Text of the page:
With biased news coverage like this, it is hardly surprising that so many people are unaware of the enormous benefits of concealed carry. The media’s unbalanced reporting of shootings comes at a great cost to society.
The Washington Post Fact Checker previously debunked Lott’s “98 percent” claim. The Post cited another study by advocacy group Everytown for Gun Safety which “found that 10 percent of mass shootings between 2009 and 2016 took place in gun-free zones.” Lott’s data from the same time period showed “about 86 percent of mass public shootings.” The Post found that Lott had selectively defined his research parameters to reach high numbers for mass shootings (an incident where four or more people are shot, not including the gunman). He included only those mass shootings that happened in public, excluding mass shootings that occurred in private residences and those that happened during the commission of another crime. Lott’s definition of a “gun- free zone” has also come under scrutiny: He characterized both Fort Hood, TX, and Washington, D.C.’s Navy Yard as “gun-free zones” because citizens are prohibited from carrying private weapons, even though armed guards are present there.
Another Everytown study that mapped mass shootings between 2009 and 2015 further illustrates Lott’s manipulation of data. The study showed that 91 of the 134 mass shootings (68%) documented “took place wholly in private residences.” Of the remaining 37 public mass shootings, “at least 21 took place wholly or in part where concealed guns could be lawfully carried.” The remaining 17 incidents -- or just 13% of total mass shootings -- “took place entirely in public spaces that were so-called ‘gun-free zones.’”
The argument that a concealed carrier, or “good guy with a gun,” is the best defense against a potential mass shooter is an extremely popular right-wing myth with no evidence. An FBI study of 160 active-shooter incidents from 2000-2013 in which “individuals actively engaged in killing or attempting to kill people in populated areas” found that only four incidents were stopped by armed security guards and just one was stopped by a licensed and armed citizen, compared to 21 incidents that were stopped by unarmed citizens. In 2016, the Dallas police chief explained that this type of armed civilian intervention actually creates more confusion for responding officers, and a 2015 analysis by the Harvard T.H. Chan School of Public Health found “that having a gun provides no statistically significant benefit to a would-be victim during a criminal confrontation.”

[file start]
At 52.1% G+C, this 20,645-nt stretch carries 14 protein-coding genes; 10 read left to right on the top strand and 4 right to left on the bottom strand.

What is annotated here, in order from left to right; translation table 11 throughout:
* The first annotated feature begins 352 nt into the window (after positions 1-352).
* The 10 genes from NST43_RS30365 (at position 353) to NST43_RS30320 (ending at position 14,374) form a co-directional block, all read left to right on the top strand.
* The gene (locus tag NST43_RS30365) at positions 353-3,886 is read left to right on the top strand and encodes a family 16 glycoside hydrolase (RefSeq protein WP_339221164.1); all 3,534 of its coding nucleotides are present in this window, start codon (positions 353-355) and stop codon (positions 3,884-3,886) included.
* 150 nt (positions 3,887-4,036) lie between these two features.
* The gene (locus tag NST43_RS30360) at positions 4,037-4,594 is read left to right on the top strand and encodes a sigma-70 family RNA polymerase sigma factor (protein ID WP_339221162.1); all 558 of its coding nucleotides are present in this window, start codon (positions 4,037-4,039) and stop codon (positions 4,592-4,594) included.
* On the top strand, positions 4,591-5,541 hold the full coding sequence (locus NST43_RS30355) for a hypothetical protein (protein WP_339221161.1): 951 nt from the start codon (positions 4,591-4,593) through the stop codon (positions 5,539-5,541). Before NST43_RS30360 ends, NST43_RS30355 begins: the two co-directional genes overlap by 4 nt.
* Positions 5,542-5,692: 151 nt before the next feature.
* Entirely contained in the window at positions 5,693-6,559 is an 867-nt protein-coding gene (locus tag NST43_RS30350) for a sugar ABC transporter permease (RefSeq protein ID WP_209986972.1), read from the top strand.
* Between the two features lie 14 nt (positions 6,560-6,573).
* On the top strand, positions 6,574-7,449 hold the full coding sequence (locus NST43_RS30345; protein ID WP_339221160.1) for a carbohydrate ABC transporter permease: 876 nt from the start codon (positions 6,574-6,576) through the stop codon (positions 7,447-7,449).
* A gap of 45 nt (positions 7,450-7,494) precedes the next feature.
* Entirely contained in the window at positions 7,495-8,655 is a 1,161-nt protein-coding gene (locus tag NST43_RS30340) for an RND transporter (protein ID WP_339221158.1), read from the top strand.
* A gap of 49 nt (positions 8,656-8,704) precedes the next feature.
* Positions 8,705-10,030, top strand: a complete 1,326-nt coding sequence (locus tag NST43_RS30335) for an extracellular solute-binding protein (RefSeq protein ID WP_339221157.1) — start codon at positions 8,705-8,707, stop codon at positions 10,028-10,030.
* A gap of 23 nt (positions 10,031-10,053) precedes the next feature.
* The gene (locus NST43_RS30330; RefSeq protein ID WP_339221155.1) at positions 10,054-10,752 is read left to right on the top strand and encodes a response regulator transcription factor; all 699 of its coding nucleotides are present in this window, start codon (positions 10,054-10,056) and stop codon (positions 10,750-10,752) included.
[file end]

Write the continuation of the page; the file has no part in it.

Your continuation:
Black, Lott’s op-ed co-author, previously sponsored a bill to allow Virginia gun owners to carry a concealed weapon without a permit, and he is a vocal supporter of the Virginia Citizens Defense League, a local pro-gun group that claimed “the NRA did not go far enough” in “calling for armed guards at schools across the country." VCDL has also argued in its newsletter that if the group did not obtain its goals through the legislative process that violent remedies were an option. Beyond gun issues, Black frequently makes inflammatory claims. He has previously said spousal rape shouldn’t be a crime and accused Great Britian of trying to carry out a chemical attack on civilians that would then be blamed on Syrian President Bashar Assad.